As a matter of ideological tyranny, governments are shredding the decent heart of parental responsibility. In its place, they offer "expert" professional care. And they enforce edicts from medical and legal practitioners, as well as government bureaucrats, whose coldly calculated decisions prove beyond doubt that they despise and systematically seek to destroy the heartfelt kinship that has sustained human family life, for diverse nations everywhere, throughout the history of the world. Because the episodes of this ideological tyranny pre-occupy our minds and emotions, we do not stand back to ponder the fact that the heartless abuse of power governments now practice against familial authority is not just the effect of particular circumstances.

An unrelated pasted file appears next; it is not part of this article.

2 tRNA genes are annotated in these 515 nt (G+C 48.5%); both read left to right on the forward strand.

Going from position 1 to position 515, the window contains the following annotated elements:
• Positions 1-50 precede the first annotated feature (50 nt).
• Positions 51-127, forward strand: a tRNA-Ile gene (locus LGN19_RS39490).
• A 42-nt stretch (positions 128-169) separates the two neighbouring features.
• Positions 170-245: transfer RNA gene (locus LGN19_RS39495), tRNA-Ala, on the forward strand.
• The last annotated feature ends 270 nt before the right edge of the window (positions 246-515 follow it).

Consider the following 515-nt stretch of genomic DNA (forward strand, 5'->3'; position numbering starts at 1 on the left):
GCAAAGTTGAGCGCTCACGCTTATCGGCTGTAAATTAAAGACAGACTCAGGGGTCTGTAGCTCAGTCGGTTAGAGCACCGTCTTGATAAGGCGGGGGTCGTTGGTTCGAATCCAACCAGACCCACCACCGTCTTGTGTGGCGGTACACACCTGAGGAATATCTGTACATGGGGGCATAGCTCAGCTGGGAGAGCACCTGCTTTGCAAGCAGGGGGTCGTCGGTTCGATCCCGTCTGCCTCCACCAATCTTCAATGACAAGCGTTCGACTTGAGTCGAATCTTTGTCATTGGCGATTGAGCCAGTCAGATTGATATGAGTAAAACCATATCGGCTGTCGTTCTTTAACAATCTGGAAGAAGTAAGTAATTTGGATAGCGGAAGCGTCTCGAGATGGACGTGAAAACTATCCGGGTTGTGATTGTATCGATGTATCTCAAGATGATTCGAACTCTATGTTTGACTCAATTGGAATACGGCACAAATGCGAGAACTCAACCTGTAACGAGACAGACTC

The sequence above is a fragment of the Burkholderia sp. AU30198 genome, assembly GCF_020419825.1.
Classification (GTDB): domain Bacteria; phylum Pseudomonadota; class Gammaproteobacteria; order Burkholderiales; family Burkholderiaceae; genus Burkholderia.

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It reflects the abandonment of the understanding of human affairs that respects the imponderable but proven fact of human goodwill. Such goodwill is rooted in the aspect of our being that transcends material intellect and calculation. It speaks from the reason of the heart that is common to all human beings. That reason holds forth in the court that lies within us. From its precincts, we look upon our experience with an eye we cannot turn upon itself, an eye whose operational imperatives our empirical method of understanding cannot comprehend.